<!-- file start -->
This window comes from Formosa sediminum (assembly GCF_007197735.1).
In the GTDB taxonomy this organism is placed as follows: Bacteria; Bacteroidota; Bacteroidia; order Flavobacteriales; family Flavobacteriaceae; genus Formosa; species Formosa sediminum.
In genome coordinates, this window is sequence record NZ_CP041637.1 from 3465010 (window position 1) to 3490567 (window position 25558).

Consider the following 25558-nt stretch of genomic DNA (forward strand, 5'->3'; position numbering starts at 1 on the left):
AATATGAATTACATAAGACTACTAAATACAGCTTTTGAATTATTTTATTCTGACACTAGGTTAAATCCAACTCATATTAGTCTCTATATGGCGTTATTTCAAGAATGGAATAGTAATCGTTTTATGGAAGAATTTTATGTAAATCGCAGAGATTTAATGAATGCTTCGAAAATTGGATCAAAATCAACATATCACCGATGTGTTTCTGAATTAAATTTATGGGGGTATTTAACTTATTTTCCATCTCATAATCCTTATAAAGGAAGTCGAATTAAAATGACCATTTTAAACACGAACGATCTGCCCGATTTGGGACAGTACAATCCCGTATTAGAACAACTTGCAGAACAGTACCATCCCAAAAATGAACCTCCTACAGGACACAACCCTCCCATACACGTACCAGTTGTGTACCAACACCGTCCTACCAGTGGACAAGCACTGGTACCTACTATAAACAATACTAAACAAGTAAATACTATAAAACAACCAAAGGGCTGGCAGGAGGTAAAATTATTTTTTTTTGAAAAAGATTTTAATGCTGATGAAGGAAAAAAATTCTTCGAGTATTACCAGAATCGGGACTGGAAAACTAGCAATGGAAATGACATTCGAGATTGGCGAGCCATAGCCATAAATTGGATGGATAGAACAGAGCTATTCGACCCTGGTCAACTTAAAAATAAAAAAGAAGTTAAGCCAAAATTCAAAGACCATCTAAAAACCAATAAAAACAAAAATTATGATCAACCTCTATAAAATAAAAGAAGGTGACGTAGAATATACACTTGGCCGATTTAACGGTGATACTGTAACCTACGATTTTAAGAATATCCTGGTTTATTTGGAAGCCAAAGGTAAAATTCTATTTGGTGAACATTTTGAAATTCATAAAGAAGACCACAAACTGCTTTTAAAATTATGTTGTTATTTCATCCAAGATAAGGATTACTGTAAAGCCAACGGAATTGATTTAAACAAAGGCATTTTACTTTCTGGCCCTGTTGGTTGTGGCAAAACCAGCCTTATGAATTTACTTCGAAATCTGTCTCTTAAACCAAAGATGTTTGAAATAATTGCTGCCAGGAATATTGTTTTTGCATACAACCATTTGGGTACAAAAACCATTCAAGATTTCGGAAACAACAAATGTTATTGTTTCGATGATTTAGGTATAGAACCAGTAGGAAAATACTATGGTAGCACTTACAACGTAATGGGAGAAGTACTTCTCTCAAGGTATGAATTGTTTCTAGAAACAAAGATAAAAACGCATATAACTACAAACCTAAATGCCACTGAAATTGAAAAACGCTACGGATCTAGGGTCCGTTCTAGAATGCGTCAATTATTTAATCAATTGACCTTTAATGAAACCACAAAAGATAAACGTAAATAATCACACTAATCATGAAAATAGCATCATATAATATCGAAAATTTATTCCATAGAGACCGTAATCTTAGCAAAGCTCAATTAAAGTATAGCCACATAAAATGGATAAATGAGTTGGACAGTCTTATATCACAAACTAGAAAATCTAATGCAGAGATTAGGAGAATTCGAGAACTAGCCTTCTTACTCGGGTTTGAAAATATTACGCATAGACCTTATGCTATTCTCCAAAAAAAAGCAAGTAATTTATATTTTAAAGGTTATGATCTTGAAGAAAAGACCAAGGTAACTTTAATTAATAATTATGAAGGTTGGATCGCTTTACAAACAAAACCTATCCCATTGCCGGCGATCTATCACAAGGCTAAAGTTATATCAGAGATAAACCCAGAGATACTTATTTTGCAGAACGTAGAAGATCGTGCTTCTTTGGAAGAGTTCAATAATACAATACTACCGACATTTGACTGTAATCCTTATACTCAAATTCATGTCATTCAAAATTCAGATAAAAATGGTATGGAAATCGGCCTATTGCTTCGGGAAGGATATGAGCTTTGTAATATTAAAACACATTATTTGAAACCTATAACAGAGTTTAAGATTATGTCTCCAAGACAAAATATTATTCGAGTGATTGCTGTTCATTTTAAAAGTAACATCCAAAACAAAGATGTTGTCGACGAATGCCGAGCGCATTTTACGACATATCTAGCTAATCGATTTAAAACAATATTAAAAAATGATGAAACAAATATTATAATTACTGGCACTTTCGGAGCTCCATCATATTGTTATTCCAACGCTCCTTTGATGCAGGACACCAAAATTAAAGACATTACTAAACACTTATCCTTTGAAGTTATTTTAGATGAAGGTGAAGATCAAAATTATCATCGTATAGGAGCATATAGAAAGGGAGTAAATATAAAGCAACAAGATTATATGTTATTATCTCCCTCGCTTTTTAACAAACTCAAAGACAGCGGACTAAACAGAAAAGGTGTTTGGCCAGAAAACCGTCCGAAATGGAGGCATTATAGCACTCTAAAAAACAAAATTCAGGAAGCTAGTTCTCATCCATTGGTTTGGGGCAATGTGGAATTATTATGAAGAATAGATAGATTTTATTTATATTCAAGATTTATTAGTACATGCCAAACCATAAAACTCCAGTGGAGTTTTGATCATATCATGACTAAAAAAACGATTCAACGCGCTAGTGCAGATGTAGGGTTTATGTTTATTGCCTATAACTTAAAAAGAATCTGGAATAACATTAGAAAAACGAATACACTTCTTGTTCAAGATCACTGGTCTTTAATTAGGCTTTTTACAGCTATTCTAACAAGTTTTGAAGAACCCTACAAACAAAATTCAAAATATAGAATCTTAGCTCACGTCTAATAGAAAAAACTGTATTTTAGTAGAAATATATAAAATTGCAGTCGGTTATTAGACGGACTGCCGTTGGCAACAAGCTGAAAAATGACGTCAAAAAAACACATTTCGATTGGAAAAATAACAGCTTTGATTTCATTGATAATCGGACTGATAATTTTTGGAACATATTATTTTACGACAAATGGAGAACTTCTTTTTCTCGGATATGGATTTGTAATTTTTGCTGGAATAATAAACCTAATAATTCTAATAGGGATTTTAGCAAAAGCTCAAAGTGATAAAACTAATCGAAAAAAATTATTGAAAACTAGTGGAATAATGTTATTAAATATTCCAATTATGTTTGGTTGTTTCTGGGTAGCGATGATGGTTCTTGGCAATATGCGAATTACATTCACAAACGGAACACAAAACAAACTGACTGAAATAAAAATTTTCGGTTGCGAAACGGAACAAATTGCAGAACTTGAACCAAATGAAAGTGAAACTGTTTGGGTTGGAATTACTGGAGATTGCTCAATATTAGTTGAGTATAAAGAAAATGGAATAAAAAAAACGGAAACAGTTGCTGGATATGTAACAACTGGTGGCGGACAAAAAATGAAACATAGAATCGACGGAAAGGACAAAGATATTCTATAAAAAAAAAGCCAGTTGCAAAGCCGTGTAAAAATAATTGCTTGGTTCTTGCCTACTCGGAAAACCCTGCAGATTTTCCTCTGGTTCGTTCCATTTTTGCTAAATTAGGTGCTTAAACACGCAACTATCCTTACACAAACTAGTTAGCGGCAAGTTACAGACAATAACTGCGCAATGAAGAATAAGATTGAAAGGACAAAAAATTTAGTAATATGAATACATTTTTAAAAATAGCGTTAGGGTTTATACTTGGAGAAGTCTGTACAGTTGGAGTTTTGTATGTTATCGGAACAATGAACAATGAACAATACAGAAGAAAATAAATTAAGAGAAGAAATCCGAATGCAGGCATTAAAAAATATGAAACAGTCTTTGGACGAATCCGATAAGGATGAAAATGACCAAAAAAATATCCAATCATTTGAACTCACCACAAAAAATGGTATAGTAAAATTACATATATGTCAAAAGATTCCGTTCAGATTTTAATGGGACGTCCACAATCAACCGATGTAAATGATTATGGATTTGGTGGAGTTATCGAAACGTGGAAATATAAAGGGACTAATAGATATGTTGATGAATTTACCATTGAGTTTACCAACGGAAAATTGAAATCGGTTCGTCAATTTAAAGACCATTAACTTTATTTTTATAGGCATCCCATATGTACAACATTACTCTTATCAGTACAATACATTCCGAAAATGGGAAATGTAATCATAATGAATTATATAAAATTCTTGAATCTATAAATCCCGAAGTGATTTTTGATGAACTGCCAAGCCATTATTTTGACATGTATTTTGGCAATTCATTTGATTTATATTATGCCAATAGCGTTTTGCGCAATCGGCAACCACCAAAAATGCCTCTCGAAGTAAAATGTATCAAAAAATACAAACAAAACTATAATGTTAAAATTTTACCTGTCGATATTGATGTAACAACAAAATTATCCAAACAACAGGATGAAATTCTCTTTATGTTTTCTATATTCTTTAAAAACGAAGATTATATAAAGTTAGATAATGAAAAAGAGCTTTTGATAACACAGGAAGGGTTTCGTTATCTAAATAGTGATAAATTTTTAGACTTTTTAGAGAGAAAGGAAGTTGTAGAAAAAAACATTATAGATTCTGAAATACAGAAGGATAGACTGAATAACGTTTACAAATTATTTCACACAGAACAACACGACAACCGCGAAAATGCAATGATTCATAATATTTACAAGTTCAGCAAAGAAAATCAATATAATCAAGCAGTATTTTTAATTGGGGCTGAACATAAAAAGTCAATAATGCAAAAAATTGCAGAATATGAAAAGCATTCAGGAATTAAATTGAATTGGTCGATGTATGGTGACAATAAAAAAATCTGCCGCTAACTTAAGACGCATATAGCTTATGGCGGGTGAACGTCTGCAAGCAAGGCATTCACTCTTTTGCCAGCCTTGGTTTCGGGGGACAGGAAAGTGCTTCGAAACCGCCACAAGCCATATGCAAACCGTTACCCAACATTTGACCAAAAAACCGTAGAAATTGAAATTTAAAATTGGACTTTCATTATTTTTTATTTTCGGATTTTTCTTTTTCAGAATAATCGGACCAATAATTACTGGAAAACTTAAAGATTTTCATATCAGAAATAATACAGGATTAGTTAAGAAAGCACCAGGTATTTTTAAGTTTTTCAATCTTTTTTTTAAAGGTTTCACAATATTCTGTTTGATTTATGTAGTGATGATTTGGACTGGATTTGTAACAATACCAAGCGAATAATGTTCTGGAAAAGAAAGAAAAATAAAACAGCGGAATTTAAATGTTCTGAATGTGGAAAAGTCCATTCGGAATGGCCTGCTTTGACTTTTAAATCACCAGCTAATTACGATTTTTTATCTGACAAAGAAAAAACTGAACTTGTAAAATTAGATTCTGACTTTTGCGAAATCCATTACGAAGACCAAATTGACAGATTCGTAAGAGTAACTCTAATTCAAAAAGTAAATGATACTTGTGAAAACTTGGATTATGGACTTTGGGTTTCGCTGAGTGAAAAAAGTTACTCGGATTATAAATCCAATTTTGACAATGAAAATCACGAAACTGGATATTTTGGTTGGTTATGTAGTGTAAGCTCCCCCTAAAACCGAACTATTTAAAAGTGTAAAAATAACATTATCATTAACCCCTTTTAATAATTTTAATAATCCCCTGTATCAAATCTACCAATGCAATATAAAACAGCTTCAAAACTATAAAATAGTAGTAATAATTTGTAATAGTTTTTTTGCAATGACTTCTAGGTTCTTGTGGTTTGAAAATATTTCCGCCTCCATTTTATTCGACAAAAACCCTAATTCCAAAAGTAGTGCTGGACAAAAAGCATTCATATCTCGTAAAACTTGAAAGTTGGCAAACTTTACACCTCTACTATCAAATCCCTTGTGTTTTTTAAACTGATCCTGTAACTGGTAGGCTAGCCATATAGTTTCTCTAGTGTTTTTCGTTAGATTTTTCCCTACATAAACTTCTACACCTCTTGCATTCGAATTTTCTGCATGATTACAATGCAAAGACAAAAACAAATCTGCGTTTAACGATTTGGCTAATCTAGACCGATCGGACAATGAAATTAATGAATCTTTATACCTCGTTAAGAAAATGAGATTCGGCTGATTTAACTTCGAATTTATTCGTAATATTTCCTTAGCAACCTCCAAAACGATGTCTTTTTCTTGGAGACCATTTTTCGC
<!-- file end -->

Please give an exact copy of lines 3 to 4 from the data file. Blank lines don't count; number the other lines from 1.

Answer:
In genome coordinates, this window is sequence record NZ_CP041637.1 from 3465010 (window position 1) to 3490567 (window position 25558).

Consider the following 25558-nt stretch of genomic DNA (forward strand, 5'->3'; position numbering starts at 1 on the left):